I was coming out of my lift when the landlady accosted me. “Have you eaten breakfast?”
I nodded, “Yes, thank you.”
“What did you have for dinner yesterday?”
“Two boiled eggs and a croissant.”
“And for lunch?”
I hesitated and her eyes narrowed. “Half of a pan bagnat,” I replied.
“Tsk, tsk, this will never do,” she answered, “You must have something hearty or you will starve! I cannot let you go on like this under my care.”
“I’m not much of a cook,” I said to her, shrugging my shoulders in apology.
“Come,” she said, “I shall teach you how to make a soufflé. Very easy and it fills you up.”
I was a college graduate house sitting for a friend in Nice, France for two weeks. She lived in a pale pink Belle Époque building under the care of an inquisitive elderly woman who was convinced that I needed her motherly intervention. Since my first day she had been making sure I knew how to survive. First she asked if I could do laundry, then change tender. Two days later she wanted to know if I had ever cleaned a bathroom. Now I was going to get a cooking lesson.
Madame Bessette was spindly and spry so I had a job keeping up with her through the shadowed alleys. We sped through the courtyards and passed the cafés just opening their doors. Proprietors were sweeping their front sidewalks and homeowners fluffing their rugs out of windows. The city was chirping to life as we wound our way to Cours Saleya. Here the neighborhood had already been buzzing for an hour. Striped awnings hugged each other in rows as Niçois huddled around the legumes, fruit, and flower stalls. In the Mediterranean light everything popped with jewel tones: ruby tomatoes, emerald beans, pearl onions, and amethyst eggplants. My landlady dove in and out of the crowd like a tardy bee heading for its hive. I wanted to grab the back of her grey skirt so I wouldn’t lose her.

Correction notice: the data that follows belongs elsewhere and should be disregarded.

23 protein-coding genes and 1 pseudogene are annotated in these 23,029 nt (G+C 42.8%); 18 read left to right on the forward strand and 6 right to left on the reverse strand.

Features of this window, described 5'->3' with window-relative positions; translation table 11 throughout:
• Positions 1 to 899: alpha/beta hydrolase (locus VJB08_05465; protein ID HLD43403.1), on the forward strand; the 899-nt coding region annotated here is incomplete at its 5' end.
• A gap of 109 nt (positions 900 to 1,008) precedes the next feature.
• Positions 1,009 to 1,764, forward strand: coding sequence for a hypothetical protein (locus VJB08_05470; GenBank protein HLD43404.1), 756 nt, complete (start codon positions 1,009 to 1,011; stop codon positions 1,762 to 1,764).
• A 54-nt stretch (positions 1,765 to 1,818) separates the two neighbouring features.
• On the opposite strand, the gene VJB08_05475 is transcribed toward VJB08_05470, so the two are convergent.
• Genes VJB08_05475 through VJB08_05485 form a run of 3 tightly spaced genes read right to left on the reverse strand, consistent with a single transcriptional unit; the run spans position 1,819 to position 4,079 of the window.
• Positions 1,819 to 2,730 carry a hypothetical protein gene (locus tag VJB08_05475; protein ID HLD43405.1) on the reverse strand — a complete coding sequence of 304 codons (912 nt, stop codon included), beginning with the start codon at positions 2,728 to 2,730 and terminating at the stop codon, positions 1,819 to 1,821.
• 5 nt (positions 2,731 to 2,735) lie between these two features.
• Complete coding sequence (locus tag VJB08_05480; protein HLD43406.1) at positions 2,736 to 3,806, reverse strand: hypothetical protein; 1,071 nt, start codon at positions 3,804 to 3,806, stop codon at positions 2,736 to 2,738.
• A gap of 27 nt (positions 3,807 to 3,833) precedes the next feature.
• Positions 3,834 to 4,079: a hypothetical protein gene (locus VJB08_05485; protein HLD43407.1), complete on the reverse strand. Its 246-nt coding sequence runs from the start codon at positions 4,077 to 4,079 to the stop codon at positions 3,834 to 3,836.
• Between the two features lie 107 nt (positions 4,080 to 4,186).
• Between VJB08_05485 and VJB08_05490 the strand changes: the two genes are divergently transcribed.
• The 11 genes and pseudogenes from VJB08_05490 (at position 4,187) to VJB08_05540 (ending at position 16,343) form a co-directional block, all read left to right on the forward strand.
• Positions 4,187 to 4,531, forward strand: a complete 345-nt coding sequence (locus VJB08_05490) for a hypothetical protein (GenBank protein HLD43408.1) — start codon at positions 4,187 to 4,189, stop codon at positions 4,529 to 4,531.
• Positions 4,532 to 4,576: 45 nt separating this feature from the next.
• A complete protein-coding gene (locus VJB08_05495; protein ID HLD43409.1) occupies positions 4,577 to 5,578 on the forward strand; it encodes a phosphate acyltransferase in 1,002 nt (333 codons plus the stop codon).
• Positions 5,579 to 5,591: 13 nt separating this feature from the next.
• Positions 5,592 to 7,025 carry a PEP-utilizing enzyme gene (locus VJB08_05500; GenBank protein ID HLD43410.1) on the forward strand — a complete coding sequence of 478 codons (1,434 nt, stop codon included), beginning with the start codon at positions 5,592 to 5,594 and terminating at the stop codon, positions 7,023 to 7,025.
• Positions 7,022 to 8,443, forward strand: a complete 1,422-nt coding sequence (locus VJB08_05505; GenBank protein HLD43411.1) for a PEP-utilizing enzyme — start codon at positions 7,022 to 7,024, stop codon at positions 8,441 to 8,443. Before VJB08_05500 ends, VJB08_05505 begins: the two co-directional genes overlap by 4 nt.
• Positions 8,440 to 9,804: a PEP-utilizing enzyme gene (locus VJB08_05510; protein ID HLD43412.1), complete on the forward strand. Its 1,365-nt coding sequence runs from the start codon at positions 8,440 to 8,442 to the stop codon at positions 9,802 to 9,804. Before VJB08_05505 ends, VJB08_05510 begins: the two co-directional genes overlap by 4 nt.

I shouldered past grandmothers and house wives haranguing over produce, trying to keep Madame Bessette’s grizzled bun in sight. A bulldozer shaped man lugging crates of pink Gerber daisies cut between us. I reeled back then tried to squeeze behind him. I could not find Madame and teetered like a drunkard until a sharp elbow shoved me against a box of artichokes. They began to fall and I splayed out my arms to catch them. I looked up to apologize and saw her standing, hand on hip shouting contentedly at the rotund man behind the stall.
“This,” she said, “is Monsieur Rennard. He has a farm in Var where he grows the best artichokes.” She took the one I was holding and placed it close to my face. “Look at that color, smell that!” It smelled of damp earth to me but I nodded politely.
“But of course, madame, it is the soil,” the farmer replied, “what you put into the soil, you get out. We listen to the ground, we ask it what it wants, and we give it love. Then it gives back more than we ask of it.” Madame Bessette purchased four of the thistle looking vegetables and we said our goodbyes. We headed for another stall on the side of the market where a woman in a kerchief sells eggs and honey.
“Bonjour Magda, ça va?”
“Bonjour Heloise, mustn’t complain.”
“How are the bees?” asked my landlady.
“The bees take care of themselves, it’s the chickens I have to worry about. They are so particular about what they’ll eat, the prima donnas!”
“Nobody has eggs the size of yours. You must be doing something right? There is a rumor you feed them strawberries and fermented milk.”
The covered head tilted to the right. “Perhaps, perhaps…I can’t give away all my secrets can I?” We hovered over the selection, columns of fist sized brown and speckled eggs nestled inside straw beds. My proprietress cradled a few in her hands, examining their shells before she agreed to buy six of them.